Retracing George Washington’s battles helps Temple ROTC cadets learn leadership
To cap off their final semester of studies, 17 senior Temple Army ROTC cadets followed in the footsteps of George Washington as part of the third annual Trenton/Princeton Campaign staff ride.
Led by military leaders, staff rides offer a chance to study historic battles and learn about military tactics and leadership. For the April 17 ride, students researched and reconstructed the routes that Washington took to attack the Hessians at Trenton on December 26, 1776, and the British at Princeton on January 3, 1777.
As part of their final exam in the course, each of the cadets took the part of an American, British or Hessian officer who figured prominently in the campaign and briefed the group at various stops as they traced Washington's route during what is referred to as the "Ten Crucial Days" of the American Revolution.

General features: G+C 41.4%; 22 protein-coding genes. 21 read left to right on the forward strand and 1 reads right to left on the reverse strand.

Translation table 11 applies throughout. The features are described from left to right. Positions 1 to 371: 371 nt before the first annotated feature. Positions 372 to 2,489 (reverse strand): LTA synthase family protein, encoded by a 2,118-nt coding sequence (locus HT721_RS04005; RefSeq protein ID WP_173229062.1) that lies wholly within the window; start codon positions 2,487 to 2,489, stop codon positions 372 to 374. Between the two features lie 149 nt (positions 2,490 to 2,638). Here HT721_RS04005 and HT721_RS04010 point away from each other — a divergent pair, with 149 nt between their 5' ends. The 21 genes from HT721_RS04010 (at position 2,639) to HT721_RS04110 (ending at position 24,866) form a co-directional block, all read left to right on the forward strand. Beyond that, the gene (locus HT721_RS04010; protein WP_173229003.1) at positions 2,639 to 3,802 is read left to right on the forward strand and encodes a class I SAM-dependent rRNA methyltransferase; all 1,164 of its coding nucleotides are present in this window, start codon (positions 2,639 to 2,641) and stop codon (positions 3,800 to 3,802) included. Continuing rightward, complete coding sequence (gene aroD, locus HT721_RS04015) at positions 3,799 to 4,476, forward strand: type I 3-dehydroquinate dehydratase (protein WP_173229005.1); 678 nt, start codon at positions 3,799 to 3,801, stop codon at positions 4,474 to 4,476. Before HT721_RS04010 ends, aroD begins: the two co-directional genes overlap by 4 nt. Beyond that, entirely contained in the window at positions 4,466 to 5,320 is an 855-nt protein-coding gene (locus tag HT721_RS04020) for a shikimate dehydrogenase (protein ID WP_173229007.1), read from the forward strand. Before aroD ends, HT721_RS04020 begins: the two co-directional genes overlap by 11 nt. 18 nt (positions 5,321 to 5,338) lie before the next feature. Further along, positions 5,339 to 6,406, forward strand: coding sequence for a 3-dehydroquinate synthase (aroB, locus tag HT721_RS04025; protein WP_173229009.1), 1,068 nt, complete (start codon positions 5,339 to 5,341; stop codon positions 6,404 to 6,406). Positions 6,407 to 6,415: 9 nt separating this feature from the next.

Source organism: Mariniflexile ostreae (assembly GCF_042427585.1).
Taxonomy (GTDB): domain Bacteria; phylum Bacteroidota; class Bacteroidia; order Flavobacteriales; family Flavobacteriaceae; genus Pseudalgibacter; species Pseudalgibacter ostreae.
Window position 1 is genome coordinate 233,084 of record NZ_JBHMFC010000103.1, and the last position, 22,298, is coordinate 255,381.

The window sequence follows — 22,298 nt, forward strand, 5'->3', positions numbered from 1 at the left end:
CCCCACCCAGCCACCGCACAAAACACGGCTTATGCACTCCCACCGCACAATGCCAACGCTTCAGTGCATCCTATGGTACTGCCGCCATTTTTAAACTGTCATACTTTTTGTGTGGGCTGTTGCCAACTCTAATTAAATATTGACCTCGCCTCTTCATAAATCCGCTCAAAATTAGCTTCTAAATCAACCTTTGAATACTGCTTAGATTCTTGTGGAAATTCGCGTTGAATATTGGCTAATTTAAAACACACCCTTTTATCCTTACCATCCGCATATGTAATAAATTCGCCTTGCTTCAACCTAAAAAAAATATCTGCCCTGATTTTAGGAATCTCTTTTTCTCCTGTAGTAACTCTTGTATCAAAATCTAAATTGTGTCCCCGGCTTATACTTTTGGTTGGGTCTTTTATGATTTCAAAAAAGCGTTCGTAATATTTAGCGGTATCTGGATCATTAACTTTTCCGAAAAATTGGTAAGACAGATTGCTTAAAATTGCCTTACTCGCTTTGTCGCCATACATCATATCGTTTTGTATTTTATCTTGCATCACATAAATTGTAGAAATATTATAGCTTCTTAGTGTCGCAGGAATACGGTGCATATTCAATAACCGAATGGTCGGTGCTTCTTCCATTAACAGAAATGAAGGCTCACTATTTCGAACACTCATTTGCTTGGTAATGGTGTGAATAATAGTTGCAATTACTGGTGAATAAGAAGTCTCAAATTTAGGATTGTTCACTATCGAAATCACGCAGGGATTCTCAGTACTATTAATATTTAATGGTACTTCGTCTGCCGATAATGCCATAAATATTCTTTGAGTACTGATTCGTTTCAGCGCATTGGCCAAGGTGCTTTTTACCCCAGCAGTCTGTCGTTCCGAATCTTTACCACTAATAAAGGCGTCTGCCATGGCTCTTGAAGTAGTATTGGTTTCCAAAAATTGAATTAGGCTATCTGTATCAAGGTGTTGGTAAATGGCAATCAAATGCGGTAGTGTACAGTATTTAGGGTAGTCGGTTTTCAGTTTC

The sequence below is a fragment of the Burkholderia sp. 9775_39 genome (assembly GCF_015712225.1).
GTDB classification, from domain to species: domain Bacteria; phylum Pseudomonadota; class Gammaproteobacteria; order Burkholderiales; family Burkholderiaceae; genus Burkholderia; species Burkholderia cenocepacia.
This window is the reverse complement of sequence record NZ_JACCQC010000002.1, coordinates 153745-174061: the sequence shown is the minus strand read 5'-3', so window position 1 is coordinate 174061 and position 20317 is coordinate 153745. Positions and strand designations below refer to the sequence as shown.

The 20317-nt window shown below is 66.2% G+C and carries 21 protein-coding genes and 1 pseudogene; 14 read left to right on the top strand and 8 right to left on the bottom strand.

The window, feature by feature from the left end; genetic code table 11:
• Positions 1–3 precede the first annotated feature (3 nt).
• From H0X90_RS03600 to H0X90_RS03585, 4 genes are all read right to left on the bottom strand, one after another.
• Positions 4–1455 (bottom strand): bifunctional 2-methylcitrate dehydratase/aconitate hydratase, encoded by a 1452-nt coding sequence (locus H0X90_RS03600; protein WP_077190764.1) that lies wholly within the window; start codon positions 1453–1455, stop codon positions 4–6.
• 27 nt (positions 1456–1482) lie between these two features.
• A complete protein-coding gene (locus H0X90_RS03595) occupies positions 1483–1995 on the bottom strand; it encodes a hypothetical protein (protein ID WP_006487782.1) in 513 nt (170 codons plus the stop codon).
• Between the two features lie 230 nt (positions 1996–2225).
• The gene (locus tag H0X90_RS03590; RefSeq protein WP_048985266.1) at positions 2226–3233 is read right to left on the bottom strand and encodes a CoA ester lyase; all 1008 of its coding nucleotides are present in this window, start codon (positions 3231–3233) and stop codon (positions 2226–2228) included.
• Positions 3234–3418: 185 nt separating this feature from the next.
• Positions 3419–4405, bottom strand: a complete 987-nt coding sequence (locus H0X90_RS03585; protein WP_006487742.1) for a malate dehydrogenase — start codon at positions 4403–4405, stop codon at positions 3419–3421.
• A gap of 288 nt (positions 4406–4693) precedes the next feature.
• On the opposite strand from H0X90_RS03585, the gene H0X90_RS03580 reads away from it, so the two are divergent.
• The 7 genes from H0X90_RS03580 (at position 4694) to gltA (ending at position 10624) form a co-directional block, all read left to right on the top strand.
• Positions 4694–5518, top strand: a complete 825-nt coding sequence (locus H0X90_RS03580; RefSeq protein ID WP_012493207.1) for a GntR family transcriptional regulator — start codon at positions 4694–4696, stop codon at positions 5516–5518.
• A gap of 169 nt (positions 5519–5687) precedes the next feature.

"The staff ride is a great way for the cadets to get a first-hand look at the landscape of the actual battlefields at Trenton and Princeton and examine different leadership philosophies," said Lt. Col. James Castelli, professor of military science at Temple and head of Temple Army ROTC.
For the trip, Temple History Professor Greg Urwin dressed as a Revolutionary War soldier to highlight how military dress, in addition to equipment, weapons and tactics have changed in 230 years.
"My role as a historian is to provide the cadets with a better idea of 18th-century military material culture, weapons systems and tactics," said Urwin. "The ride drives home the importance of terrain, weather and other environmental factors in military operations."
According to Castelli, the Trenton/Princeton staff ride is a great opportunity for cadets to learn from the past.
"In ROTC, we can't teach our cadets everything about being soldiers, but we can and do teach them about leadership and good decision-making," said Castelli. "The Trenton/Princeton staff ride is a great opportunity to teach the cadets best practices in a hands-on environment."